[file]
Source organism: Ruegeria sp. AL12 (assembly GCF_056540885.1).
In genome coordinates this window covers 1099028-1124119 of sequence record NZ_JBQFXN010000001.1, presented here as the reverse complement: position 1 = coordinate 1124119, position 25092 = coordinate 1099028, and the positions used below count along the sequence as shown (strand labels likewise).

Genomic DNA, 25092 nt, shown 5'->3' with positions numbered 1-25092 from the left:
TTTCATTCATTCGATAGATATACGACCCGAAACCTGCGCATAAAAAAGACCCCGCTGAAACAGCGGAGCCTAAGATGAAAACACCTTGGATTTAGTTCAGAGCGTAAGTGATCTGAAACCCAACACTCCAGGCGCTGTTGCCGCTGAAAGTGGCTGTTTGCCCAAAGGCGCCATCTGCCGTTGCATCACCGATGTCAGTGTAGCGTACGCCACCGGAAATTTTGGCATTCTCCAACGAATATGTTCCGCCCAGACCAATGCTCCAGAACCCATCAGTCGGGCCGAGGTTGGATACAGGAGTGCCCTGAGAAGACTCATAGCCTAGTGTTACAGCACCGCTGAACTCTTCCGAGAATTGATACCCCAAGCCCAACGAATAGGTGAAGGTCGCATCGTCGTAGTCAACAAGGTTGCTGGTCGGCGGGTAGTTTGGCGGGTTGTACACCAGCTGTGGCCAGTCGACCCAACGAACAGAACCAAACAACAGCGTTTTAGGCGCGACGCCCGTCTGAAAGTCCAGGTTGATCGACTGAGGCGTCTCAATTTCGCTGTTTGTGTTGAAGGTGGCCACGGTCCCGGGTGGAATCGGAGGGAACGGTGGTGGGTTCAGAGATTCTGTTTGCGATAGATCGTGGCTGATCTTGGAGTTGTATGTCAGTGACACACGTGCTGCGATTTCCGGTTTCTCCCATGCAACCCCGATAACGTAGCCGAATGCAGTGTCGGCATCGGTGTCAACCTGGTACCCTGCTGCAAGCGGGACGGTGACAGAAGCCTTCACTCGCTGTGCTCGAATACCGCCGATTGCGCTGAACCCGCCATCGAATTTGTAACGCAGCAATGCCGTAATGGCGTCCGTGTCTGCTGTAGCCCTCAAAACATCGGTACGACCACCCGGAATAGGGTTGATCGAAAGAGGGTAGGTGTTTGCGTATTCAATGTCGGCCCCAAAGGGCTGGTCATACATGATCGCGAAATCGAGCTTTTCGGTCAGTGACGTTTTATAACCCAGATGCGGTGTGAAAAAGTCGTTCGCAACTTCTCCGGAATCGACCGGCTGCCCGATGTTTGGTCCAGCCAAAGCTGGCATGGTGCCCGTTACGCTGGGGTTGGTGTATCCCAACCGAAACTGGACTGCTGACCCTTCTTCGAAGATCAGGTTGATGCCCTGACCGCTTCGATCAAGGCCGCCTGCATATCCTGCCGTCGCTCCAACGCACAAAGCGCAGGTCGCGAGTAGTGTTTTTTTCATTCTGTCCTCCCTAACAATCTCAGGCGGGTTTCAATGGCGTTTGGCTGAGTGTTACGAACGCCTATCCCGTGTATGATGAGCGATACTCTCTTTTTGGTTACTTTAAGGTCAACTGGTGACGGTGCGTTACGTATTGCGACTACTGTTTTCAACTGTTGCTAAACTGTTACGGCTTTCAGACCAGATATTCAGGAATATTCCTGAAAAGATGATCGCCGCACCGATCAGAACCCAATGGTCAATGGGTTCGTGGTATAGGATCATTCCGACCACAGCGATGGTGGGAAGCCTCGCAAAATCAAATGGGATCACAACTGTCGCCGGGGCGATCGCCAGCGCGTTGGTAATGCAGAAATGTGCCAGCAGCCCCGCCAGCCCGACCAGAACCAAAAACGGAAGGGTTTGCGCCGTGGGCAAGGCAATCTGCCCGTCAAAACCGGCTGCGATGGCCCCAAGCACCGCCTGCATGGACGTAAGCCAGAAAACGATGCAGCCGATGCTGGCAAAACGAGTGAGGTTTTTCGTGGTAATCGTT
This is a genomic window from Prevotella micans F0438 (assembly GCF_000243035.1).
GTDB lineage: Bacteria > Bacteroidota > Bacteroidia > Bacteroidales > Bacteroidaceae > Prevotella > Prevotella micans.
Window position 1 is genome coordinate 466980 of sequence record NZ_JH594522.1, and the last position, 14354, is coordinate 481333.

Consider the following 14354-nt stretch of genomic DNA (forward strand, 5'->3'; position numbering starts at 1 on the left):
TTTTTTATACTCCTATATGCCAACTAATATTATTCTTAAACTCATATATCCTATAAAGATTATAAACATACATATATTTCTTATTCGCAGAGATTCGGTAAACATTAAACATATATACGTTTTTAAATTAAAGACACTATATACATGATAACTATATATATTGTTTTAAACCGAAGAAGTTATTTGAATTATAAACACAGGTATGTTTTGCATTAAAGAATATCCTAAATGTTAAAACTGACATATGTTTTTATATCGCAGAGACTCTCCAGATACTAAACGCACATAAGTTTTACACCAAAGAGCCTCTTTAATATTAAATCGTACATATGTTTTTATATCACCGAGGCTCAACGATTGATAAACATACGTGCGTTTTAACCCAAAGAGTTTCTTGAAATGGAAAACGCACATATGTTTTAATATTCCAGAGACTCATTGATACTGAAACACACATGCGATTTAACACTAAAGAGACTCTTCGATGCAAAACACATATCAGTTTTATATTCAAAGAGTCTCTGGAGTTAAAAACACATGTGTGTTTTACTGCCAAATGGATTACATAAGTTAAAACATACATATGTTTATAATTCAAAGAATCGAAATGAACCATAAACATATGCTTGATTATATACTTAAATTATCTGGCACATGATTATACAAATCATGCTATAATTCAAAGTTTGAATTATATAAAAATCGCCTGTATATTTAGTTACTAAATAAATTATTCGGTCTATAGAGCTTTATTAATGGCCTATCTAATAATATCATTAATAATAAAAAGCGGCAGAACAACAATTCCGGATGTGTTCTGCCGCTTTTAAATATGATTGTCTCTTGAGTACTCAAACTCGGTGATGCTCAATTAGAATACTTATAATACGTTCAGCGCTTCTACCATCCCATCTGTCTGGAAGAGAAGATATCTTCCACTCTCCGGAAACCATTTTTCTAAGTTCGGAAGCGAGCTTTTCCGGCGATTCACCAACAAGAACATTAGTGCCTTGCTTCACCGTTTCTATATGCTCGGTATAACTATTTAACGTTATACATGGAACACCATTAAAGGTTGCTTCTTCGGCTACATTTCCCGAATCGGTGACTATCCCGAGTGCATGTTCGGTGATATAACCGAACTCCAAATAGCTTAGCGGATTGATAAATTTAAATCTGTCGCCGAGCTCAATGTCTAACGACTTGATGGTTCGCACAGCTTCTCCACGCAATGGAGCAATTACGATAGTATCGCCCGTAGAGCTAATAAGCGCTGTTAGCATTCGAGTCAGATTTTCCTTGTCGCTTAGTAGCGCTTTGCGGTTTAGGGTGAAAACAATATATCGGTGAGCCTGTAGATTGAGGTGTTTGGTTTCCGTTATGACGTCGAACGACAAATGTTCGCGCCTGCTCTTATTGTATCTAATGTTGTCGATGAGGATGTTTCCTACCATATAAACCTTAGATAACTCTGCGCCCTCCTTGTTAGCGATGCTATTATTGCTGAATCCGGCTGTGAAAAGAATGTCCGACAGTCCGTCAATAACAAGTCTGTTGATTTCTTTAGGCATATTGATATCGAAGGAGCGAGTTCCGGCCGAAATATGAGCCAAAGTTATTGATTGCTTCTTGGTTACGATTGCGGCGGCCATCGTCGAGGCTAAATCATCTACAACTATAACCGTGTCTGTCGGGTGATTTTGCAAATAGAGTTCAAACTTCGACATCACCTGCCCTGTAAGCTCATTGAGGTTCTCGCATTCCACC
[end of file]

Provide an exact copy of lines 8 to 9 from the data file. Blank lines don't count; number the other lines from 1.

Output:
Consider the following 14354-nt stretch of genomic DNA (forward strand, 5'->3'; position numbering starts at 1 on the left):
TTTTTTATACTCCTATATGCCAACTAATATTATTCTTAAACTCATATATCCTATAAAGATTATAAACATACATATATTTCTTATTCGCAGAGATTCGGTAAACATTAAACATATATACGTTTTTAAATTAAAGACACTATATACATGATAACTATATATATTGTTTTAAACCGAAGAAGTTATTTGAATTATAAACACAGGTATGTTTTGCATTAAAGAATATCCTAAATGTTAAAACTGACATATGTTTTTATATCGCAGAGACTCTCCAGATACTAAACGCACATAAGTTTTACACCAAAGAGCCTCTTTAATATTAAATCGTACATATGTTTTTATATCACCGAGGCTCAACGATTGATAAACATACGTGCGTTTTAACCCAAAGAGTTTCTTGAAATGGAAAACGCACATATGTTTTAATATTCCAGAGACTCATTGATACTGAAACACACATGCGATTTAACACTAAAGAGACTCTTCGATGCAAAACACATATCAGTTTTATATTCAAAGAGTCTCTGGAGTTAAAAACACATGTGTGTTTTACTGCCAAATGGATTACATAAGTTAAAACATACATATGTTTATAATTCAAAGAATCGAAATGAACCATAAACATATGCTTGATTATATACTTAAATTATCTGGCACATGATTATACAAATCATGCTATAATTCAAAGTTTGAATTATATAAAAATCGCCTGTATATTTAGTTACTAAATAAATTATTCGGTCTATAGAGCTTTATTAATGGCCTATCTAATAATATCATTAATAATAAAAAGCGGCAGAACAACAATTCCGGATGTGTTCTGCCGCTTTTAAATATGATTGTCTCTTGAGTACTCAAACTCGGTGATGCTCAATTAGAATACTTATAATACGTTCAGCGCTTCTACCATCCCATCTGTCTGGAAGAGAAGATATCTTCCACTCTCCGGAAACCATTTTTCTAAGTTCGGAAGCGAGCTTTTCCGGCGATTCACCAACAAGAACATTAGTGCCTTGCTTCACCGTTTCTATATGCTCGGTATAACTATTTAACGTTATACATGGAACACCATTAAAGGTTGCTTCTTCGGCTACATTTCCCGAATCGGTGACTATCCCGAGTGCATGTTCGGTGATATAACCGAACTCCAAATAGCTTAGCGGATTGATAAATTTAAATCTGTCGCCGAGCTCAATGTCTAACGACTTGATGGTTCGCACAGCTTCTCCACGCAATGGAGCAATTACGATAGTATCGCCCGTAGAGCTAATAAGCGCTGTTAGCATTCGAGTCAGATTTTCCTTGTCGCTTAGTAGCGCTTTGCGGTTTAGGGTGAAAACAATATATCGGTGAGCCTGTAGATTGAGGTGTTTGGTTTCCGTTATGACGTCGAACGACAAATGTTCGCGCCTGCTCTTATTGTATCTAATGTTGTCGATGAGGATGTTTCCTACCATATAAACCTTAGATAACTCTGCGCCCTCCTTGTTAGCGATGCTATTATTGCTGAATCCGGCTGTGAAAAGAATGTCCGACAGTCCGTCAATAACAAGTCTGTTGATTTCTTTAGGCATATTGATATCGAAGGAGCGAGTTCCGGCCGAAATATGAGCCAAAGTTATTGATTGCTTCTTGGTTACGATTGCGGCGGCCATCGTCGAGGCTAAATCATCTACAACTATAACCGTGTCTGTCGGGTGATTTTGCAAATAGAGTTCAAACTTCGACATCACCTGCCCTGTAAGCTCATTGAGGTTCTCGCATTCCACC